We also worked at the Halifax waterfront, using cloth covered boards as our lap tables. Beside multimillion dollar yachts and tall ships like the Bluenose II, we did non-stop $10 readings often until the wee hours. I remember one woman I read for there, first asked to look at my palm. I held it up for her to see. She simply nodded, and then agreed to get a reading from me. Evidently, in her mind, I had the necessary marks!
One of our favorite times to read at the waterfront was during the annual Halifax International Busker Festival in August. This 11 day festival showcases the world’s top street performance artists right alongside the Halifax waterfront. More than 500,000 visitors come through for this amazing event. Although not officially open to tarot card readers, somehow, me, Michael, and our friend, Shane, (who saved our hides by letting us sleep on his couch for free several months) were welcomed.
Although we were building up steady clients and a great reputation in Halifax, Michael thought we should test our talents on a larger scale. On October 29th, 1997, we packed Michael’s Suzuki Sidekick with two crates of books, two suitcases, a tent, blankets, one pillow, a Coleman stove, music for the road, a bit of dirty laundry, and both of my bow and arrows. We had only $500 to our name. Our destination was California, where both my parents lived. We thought our journey would be short – 6 months to a year. We never dreamed we would end up living in Los Angeles for over 14 years. I suppose some of it was my fault. Once, playfully, I had told Michael that I was going to read for the stars! I meant nothing by it– in fact, I am one of the least star struck people you will ever meet. Still, I had spoken it out loud; the universe had heard.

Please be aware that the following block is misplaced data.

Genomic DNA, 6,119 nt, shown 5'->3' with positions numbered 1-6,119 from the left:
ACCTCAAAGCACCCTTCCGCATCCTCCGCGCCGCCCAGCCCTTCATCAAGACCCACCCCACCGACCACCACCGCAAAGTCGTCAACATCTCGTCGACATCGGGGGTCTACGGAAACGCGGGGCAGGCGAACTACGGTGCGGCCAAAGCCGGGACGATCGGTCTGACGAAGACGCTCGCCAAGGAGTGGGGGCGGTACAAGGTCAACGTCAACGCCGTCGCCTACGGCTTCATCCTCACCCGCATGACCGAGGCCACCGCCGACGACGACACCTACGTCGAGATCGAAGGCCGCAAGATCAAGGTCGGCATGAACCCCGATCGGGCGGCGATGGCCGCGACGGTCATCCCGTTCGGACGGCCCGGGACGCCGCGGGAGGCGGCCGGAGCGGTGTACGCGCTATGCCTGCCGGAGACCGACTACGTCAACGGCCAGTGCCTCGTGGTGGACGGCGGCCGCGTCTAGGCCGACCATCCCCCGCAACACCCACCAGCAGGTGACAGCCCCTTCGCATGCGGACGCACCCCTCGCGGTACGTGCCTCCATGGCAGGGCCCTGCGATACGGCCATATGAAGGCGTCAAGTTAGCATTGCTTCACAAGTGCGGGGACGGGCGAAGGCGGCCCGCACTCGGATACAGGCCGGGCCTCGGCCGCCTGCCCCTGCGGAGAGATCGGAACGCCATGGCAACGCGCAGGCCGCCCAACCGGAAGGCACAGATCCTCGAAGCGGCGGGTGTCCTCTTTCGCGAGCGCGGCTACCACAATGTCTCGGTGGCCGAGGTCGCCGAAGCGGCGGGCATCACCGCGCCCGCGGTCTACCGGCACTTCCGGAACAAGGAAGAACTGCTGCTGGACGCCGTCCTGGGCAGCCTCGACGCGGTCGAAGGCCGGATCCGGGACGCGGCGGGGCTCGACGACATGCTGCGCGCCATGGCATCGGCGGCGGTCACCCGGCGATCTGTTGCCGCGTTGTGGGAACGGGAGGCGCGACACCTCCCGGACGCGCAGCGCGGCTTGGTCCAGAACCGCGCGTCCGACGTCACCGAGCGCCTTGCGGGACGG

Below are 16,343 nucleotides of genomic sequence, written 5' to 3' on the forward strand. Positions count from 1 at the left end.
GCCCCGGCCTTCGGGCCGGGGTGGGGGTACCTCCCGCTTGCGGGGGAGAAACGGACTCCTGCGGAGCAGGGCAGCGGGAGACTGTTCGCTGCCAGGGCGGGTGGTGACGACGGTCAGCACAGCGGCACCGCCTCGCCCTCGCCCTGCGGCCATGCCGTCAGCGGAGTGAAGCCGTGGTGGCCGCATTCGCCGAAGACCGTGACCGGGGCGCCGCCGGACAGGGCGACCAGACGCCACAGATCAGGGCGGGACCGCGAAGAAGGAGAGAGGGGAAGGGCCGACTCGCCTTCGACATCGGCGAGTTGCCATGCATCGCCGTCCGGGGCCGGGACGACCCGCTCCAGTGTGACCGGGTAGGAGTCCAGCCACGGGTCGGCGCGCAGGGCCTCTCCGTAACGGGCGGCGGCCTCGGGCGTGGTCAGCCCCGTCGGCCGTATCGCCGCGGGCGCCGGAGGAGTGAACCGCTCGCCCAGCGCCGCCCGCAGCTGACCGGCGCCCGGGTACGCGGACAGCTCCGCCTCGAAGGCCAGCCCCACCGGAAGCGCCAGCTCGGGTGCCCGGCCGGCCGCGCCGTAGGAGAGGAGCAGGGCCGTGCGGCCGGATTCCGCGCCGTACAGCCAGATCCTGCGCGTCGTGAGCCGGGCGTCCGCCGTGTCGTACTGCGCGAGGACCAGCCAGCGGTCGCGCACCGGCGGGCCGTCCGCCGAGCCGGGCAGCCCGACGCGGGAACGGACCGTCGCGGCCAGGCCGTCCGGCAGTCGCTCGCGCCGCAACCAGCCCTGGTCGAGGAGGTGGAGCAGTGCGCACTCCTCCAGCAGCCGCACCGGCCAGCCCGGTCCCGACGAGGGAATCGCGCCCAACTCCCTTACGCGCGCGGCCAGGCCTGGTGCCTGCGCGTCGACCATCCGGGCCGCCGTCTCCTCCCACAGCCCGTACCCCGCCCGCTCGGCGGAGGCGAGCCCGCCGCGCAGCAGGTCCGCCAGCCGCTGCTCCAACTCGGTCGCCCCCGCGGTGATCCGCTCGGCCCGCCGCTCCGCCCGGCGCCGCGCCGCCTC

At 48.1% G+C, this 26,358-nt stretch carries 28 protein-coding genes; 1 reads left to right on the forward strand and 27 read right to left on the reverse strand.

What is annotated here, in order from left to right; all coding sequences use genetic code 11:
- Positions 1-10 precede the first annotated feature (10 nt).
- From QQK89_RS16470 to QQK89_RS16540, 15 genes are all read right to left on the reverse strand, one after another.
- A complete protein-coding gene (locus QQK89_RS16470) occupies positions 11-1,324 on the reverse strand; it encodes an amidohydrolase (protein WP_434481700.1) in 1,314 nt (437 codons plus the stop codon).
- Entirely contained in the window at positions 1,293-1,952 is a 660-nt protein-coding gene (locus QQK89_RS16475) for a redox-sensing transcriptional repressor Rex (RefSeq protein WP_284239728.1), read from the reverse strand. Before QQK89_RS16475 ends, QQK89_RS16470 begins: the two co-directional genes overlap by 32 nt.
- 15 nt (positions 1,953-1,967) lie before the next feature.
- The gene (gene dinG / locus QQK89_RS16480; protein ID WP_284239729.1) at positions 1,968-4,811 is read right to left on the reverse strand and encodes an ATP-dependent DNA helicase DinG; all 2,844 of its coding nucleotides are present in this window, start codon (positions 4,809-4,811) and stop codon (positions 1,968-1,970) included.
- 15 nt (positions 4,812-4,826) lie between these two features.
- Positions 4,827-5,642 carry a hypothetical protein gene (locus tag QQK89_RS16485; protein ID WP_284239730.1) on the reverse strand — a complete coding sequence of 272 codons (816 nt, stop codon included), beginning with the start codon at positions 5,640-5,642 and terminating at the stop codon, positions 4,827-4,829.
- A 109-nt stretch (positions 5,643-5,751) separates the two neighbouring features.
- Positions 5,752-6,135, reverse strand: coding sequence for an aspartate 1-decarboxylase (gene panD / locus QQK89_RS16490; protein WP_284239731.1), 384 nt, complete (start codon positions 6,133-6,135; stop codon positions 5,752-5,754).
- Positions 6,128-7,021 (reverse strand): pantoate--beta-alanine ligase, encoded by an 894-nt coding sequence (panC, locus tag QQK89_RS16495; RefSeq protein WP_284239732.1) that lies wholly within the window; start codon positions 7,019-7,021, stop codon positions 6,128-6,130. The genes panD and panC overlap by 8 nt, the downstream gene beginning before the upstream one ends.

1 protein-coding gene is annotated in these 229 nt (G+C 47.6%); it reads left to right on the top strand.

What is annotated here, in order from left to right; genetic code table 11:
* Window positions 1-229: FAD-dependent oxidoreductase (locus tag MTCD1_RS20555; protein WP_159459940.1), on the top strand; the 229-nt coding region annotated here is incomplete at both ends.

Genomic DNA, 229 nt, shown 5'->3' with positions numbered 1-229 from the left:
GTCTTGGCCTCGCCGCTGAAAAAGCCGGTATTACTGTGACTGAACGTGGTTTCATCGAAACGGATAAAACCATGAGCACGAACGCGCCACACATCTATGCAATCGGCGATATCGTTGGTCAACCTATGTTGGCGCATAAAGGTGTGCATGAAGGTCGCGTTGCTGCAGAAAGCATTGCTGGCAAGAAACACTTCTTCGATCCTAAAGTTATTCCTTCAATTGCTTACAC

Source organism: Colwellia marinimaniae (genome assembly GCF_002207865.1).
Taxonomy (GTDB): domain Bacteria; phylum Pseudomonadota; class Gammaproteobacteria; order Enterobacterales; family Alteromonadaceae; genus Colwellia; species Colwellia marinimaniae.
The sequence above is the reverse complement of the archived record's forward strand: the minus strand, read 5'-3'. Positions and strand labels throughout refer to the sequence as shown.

Before we left Halifax, our friends gave us a warm send off, blessing us with a CD compilation of Celtic music for the road, a medicine bag of crystals to protect us, and hearty farewells. We were like the Fool in the tarot: eager for the adventure, trusting of the world, and completely oblivious to the pitfalls ahead.
One of the last memories I have of leaving Canada, was later that night when we drove through St. John’s, New Brunswick. It was raining lightly; the air reeked from the local paper processing factories. I looked out the passenger window and saw what I first thought was a dog. As I looked more closely, I realized it was a beautiful, red fox. I felt relieved: though we were leaving behind the Faerie Land of Nova Scotia, Magic was trotting along right beside us.